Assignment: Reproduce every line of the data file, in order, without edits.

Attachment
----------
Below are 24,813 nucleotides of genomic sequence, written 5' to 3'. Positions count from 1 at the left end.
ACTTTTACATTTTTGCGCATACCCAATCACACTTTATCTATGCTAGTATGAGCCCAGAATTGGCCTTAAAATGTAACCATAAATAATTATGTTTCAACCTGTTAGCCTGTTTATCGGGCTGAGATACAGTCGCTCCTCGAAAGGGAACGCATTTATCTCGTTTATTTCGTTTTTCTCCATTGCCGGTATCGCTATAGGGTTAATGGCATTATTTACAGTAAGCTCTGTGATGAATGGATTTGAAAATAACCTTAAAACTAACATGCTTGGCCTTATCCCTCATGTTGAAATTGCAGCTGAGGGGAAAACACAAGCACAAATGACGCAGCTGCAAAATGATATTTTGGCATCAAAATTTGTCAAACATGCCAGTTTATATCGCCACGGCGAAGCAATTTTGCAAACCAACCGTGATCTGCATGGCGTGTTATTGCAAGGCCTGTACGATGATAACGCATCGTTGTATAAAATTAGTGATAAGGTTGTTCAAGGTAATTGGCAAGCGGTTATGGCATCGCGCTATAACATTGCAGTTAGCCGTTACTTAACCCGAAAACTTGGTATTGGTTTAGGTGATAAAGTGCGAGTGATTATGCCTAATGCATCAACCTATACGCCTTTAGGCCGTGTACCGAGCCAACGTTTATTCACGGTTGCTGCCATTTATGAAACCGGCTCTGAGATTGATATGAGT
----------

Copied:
Below are 24,813 nucleotides of genomic sequence, written 5' to 3'. Positions count from 1 at the left end.
ACTTTTACATTTTTGCGCATACCCAATCACACTTTATCTATGCTAGTATGAGCCCAGAATTGGCCTTAAAATGTAACCATAAATAATTATGTTTCAACCTGTTAGCCTGTTTATCGGGCTGAGATACAGTCGCTCCTCGAAAGGGAACGCATTTATCTCGTTTATTTCGTTTTTCTCCATTGCCGGTATCGCTATAGGGTTAATGGCATTATTTACAGTAAGCTCTGTGATGAATGGATTTGAAAATAACCTTAAAACTAACATGCTTGGCCTTATCCCTCATGTTGAAATTGCAGCTGAGGGGAAAACACAAGCACAAATGACGCAGCTGCAAAATGATATTTTGGCATCAAAATTTGTCAAACATGCCAGTTTATATCGCCACGGCGAAGCAATTTTGCAAACCAACCGTGATCTGCATGGCGTGTTATTGCAAGGCCTGTACGATGATAACGCATCGTTGTATAAAATTAGTGATAAGGTTGTTCAAGGTAATTGGCAAGCGGTTATGGCATCGCGCTATAACATTGCAGTTAGCCGTTACTTAACCCGAAAACTTGGTATTGGTTTAGGTGATAAAGTGCGAGTGATTATGCCTAATGCATCAACCTATACGCCTTTAGGCCGTGTACCGAGCCAACGTTTATTCACGGTTGCTGCCATTTATGAAACCGGCTCTGAGATTGATATGAGT